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Leaders In Football: Managing Modern Players A Matter Of 'Trust'
Published October 10, 2013
HELPS TO BE HUMBLE: Van der Sar, a former ManU goalkeeper, said he had some sympathy with the modern day footballer, saying it was “not always easy to deal with” the riches and media attention on offer to top level footballers. Salgado said that the key to managing rich footballers and those with egos is having a humble manager. Salgado, whose career included a stint at Blackburn Rovers in England, pointed to the example of his time as part of a team of "Galacticos" at Real Madrid, which included David Beckham, Luis Figos and Roberto Carlos, and said the management skill of Vicente del Bosque was crucial to its success. Salgado said, “Dealing with 25 bastards is very difficult,” adding that management was a “lonely job” coping with different personalities and egos. Salgado added, “We were so lucky to have Vicente del Bosque to run the dressing room with Figo, Zidane and Roberto Carlos. And he was the most successful manager for Real Madrid in the last 40 years because he was so humble. He loves football and is a real gentleman.” Saha agreed, highlighting his move from ManU to Everton, a smaller club, saying the management at Everton made him feel as though the move was not a drop down in level.
HITTING THE ROAD: The panel was also asked its views on English player’s reluctance to play abroad, which contrasts with the flood of top Europeans who are lured by the riches of English Premier League. Some observers believe the flood of foreign imports is harming the English domestic game. Salgado said that Spanish players playing abroad had helped the national team. He said, “If you go for the money it is only the Premier League and German league right now, so it is so comfortable for the English players to stay here. But at the same time, I think when players go out they start to come back to the national team with a new experience.” He said English players should follow the lead of Swansea’s Michu and Chelsea’s Juan Mata and build up their skills by playing abroad, which would help the English national team. Saha echoed his comments, saying that its star players playing abroad had made the French team “stronger” over the years. The likes of Zidane and Marcel Desially, who played in foreign leagues, helped France win the World Cup in '98.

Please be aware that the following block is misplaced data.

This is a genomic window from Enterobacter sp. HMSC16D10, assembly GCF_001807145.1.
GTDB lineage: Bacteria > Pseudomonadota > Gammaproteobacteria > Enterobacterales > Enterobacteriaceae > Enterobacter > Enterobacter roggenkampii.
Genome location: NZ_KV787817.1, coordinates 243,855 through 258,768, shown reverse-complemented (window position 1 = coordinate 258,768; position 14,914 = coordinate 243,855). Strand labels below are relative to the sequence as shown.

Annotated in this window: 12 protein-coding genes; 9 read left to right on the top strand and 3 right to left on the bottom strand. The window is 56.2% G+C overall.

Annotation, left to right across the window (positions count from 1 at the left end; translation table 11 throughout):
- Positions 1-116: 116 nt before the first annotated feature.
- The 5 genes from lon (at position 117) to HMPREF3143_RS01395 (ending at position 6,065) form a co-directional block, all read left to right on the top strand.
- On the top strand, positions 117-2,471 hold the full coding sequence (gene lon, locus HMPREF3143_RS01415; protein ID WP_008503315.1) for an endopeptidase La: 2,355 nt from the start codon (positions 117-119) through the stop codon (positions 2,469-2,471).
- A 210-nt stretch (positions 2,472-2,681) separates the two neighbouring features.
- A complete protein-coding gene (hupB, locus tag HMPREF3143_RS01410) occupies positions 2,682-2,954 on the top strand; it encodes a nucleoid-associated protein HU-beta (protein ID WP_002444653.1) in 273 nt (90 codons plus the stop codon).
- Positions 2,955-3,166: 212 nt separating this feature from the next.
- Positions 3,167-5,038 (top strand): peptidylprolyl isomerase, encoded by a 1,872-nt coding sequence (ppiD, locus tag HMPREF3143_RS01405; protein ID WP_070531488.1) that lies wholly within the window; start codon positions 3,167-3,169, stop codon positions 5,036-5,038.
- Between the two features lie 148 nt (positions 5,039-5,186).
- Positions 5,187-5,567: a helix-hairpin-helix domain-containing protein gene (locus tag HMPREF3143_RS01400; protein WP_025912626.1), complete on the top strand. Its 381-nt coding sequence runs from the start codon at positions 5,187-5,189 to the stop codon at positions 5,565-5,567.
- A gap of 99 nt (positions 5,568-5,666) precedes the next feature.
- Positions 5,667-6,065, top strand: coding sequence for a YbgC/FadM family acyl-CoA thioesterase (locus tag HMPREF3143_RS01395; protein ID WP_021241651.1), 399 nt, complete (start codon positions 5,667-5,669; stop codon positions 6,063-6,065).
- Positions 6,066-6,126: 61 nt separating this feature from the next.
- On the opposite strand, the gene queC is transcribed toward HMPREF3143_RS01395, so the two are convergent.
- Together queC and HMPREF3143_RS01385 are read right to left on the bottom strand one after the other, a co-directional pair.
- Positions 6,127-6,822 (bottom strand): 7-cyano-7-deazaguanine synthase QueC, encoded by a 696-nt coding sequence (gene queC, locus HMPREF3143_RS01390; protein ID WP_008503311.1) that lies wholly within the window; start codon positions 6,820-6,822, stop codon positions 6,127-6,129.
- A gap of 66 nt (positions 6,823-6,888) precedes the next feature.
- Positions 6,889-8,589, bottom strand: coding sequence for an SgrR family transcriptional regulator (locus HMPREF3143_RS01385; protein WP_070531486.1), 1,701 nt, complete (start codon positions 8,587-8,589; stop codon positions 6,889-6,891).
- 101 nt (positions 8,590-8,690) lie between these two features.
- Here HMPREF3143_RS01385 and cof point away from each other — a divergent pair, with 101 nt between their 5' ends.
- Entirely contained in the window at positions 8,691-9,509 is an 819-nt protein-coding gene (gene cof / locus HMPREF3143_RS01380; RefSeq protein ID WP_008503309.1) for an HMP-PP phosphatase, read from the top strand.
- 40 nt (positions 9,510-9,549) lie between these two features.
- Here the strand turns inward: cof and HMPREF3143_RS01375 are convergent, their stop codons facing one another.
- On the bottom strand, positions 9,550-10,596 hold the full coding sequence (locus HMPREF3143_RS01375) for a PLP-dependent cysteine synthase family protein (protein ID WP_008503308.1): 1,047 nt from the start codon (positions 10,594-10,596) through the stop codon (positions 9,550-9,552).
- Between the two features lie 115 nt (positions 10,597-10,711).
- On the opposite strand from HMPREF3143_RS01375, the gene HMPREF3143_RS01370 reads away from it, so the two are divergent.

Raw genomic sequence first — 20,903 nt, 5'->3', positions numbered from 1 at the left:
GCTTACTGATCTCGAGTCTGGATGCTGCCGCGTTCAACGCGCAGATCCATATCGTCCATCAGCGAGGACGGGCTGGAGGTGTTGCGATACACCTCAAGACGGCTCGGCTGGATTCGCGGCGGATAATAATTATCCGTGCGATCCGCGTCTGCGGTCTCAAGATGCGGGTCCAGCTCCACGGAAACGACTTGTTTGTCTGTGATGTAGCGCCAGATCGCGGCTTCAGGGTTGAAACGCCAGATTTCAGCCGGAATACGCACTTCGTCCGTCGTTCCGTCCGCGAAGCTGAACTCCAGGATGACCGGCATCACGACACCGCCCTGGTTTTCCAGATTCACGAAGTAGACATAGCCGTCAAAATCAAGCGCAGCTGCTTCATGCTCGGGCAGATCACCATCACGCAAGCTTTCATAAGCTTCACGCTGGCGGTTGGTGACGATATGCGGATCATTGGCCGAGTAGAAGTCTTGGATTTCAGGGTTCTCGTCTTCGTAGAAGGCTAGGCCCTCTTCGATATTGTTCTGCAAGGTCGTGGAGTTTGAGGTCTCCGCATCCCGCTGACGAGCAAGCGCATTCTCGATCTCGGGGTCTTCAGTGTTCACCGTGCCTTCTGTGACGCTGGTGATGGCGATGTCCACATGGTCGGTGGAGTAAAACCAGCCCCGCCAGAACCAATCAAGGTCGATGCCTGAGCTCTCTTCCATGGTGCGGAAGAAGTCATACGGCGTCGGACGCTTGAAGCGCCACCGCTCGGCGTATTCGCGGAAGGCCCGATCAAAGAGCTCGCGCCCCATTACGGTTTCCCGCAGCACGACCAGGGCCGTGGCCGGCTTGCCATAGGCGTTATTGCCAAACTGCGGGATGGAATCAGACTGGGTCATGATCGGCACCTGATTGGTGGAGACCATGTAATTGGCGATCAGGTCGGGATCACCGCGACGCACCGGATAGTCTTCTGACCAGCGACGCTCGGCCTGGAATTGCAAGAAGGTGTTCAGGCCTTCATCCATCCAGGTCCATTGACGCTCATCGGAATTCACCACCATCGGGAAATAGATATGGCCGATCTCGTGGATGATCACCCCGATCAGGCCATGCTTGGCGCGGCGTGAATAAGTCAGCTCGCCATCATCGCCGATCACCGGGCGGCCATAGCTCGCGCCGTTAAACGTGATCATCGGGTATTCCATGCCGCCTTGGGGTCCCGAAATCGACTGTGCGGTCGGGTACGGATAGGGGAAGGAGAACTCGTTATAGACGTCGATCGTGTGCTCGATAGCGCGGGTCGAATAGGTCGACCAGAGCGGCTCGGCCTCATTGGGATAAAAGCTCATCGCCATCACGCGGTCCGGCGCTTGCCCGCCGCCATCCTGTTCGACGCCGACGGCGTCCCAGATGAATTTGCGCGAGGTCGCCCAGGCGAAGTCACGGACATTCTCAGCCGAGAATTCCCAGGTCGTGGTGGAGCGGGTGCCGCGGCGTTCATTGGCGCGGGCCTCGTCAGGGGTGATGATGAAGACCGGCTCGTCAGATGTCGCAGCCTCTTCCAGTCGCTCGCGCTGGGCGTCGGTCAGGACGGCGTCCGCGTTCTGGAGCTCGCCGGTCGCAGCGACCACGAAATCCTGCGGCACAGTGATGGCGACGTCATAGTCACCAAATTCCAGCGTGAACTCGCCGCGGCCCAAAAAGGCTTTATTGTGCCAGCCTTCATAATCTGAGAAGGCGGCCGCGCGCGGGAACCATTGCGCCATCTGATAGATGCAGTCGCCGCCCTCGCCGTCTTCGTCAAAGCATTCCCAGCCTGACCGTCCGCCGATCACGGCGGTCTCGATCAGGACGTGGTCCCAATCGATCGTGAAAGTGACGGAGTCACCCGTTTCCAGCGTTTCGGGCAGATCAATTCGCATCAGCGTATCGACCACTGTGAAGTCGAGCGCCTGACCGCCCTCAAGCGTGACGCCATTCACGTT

John Reynolds is a writer in London.